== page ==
Nearly 10 years after the death of Princess Diana, a controversial new documentary could shed new light on the accident that claimed her life.
A British television network is planning to air a documentary that includes graphic photos taken of the princess by paparazzi immediately after the crash. The producers say the project will go ahead despite calls to shelve the project or delete the photos.
In life, her glamour and pain was scrutinized to the core. In death, the same is true. Now, never-before-televised photos of Diana, reportedly being tended to by a doctor just minutes after the crash, are part of a Channel 4 documentary, set to air this week. Channel 4 argues they are in the public interest.
“What the film doesn't do is show any images of the dead or dying, which might cause offense,” says Hamish Mykura, with Channel 4.
Some of the photos have been published in a magazine before. At the time, both princes expressed their dismay and a desire to protect their mother.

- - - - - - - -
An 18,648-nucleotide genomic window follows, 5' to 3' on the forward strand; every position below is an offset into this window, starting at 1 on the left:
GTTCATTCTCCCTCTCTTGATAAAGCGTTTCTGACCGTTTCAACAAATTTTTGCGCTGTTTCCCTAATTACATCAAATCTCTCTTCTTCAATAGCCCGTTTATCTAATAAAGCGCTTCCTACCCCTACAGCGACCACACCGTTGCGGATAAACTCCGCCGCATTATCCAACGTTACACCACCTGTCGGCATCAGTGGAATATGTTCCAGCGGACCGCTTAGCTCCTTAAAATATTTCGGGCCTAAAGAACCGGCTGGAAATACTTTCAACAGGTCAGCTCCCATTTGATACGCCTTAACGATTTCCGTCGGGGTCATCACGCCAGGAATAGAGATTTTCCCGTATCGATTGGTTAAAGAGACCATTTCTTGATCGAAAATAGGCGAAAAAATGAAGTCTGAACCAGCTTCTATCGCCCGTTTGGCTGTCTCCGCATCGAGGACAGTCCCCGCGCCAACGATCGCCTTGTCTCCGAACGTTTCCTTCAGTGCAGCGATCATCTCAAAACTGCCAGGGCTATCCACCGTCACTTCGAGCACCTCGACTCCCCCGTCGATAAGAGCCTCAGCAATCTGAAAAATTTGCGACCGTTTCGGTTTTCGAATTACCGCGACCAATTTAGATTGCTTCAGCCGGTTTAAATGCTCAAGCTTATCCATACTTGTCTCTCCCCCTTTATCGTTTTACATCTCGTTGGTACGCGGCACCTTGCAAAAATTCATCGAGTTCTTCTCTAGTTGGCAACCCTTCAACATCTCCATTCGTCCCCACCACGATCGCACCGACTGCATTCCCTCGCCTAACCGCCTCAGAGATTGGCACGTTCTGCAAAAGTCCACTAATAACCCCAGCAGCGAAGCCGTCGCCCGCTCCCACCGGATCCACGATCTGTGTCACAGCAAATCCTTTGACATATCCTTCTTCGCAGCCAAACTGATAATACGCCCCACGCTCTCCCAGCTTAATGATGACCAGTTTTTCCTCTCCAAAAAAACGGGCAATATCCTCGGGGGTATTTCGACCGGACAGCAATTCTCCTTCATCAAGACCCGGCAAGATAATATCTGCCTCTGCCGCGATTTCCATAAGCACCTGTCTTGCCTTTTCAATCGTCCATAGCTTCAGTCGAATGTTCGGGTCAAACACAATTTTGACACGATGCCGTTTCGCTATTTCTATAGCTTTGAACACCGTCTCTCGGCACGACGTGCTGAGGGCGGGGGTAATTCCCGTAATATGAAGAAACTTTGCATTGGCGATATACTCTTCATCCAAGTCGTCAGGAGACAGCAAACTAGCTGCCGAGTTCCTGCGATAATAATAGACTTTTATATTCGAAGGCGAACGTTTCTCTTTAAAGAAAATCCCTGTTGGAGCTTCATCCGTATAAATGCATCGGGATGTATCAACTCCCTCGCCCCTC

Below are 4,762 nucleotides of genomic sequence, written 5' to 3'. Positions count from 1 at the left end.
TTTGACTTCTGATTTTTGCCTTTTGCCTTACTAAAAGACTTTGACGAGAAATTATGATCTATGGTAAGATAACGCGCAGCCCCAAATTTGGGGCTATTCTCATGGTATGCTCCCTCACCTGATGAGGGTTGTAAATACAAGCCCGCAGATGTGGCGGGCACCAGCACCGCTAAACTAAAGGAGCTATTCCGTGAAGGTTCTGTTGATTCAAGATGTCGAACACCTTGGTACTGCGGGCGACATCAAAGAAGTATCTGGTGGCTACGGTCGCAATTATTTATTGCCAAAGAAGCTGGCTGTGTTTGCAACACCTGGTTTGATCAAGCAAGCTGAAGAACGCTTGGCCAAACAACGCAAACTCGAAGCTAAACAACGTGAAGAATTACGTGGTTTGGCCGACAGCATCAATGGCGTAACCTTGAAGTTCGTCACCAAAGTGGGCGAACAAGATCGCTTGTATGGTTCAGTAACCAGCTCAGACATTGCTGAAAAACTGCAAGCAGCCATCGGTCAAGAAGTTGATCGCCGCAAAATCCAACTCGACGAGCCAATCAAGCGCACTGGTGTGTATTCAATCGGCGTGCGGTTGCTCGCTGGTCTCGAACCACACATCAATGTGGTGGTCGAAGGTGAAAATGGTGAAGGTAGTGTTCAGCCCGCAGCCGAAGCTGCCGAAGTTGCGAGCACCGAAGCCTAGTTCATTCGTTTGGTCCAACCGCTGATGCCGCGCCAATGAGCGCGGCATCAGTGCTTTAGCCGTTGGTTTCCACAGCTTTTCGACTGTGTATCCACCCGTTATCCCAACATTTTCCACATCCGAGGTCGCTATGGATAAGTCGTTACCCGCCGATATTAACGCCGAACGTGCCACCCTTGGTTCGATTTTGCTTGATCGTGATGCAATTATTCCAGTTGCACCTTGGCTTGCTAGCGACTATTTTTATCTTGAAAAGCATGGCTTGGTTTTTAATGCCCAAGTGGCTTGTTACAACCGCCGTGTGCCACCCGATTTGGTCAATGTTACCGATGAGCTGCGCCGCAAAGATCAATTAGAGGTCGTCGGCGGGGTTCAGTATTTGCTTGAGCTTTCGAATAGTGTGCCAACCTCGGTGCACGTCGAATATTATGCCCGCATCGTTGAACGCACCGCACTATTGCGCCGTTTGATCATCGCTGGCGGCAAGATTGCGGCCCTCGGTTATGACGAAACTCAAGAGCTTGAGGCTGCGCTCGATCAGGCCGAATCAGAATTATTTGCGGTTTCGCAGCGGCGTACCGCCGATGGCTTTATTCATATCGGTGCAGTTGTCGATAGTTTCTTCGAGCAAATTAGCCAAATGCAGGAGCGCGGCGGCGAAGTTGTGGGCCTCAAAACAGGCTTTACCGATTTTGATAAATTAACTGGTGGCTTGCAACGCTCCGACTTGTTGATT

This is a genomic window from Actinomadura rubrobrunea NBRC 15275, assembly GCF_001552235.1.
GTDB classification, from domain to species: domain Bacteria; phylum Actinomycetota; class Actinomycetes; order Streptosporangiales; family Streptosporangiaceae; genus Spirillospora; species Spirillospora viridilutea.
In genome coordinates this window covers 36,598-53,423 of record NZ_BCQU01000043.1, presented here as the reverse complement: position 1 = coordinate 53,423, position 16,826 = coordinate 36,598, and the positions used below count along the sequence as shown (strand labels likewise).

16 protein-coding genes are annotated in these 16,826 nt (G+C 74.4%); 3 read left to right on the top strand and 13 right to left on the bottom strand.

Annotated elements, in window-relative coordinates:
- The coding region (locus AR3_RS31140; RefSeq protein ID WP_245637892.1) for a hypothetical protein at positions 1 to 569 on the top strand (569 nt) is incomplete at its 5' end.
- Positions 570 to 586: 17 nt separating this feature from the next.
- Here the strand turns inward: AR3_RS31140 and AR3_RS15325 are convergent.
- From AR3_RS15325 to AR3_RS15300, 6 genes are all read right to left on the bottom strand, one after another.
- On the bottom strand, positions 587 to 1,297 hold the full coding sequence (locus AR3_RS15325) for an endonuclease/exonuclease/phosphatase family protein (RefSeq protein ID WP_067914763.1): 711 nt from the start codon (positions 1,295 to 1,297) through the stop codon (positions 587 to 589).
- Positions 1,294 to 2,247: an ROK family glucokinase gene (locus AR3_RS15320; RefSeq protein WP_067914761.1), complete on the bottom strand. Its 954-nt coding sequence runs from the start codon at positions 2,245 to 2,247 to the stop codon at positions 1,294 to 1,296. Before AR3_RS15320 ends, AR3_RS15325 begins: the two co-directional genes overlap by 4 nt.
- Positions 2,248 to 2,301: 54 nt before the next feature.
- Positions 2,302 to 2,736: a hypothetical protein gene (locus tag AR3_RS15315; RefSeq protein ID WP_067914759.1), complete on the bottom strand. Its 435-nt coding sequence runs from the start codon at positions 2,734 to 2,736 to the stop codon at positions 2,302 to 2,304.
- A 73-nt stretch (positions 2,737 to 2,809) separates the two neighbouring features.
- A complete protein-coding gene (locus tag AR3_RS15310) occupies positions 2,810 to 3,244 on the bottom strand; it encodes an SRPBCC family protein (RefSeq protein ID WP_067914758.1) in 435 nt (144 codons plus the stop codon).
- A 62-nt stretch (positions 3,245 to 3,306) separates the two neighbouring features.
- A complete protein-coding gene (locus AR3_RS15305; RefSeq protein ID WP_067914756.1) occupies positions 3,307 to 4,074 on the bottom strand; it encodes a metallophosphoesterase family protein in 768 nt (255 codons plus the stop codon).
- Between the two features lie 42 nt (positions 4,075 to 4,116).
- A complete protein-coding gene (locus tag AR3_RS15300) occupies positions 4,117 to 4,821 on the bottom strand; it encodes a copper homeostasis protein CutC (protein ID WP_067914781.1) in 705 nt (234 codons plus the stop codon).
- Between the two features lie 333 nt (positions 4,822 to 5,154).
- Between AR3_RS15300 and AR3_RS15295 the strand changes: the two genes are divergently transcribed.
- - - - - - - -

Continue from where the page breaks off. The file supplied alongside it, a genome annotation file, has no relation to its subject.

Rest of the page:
“You've got to be respective of the feelings of William and Harry, who lost their mother at age 15 and 13, respectively,” Dickie Arbiter, former Buckingham Palace spokesman says. “It is their mother that they've lost, and therefore their pictures should not be run in a documentary.”
The father of Dodi Al Fayed, Diana's companion in the car, has said publishing the photos causes too much pain for everyone.
“The idea that this representative from Channel 4 has the nerve to say that this won't cause distress…of course it will,” says Katharine Witty, Press Director for Mohammed Al Fayed.
Channel 4 has conceded to block Princess Diana's face out in the most graphic photos.
Speculation over Diana's death may never abate. But it is her life her sons want to commemorate this summer. They are planning a concert to celebrate her legacy.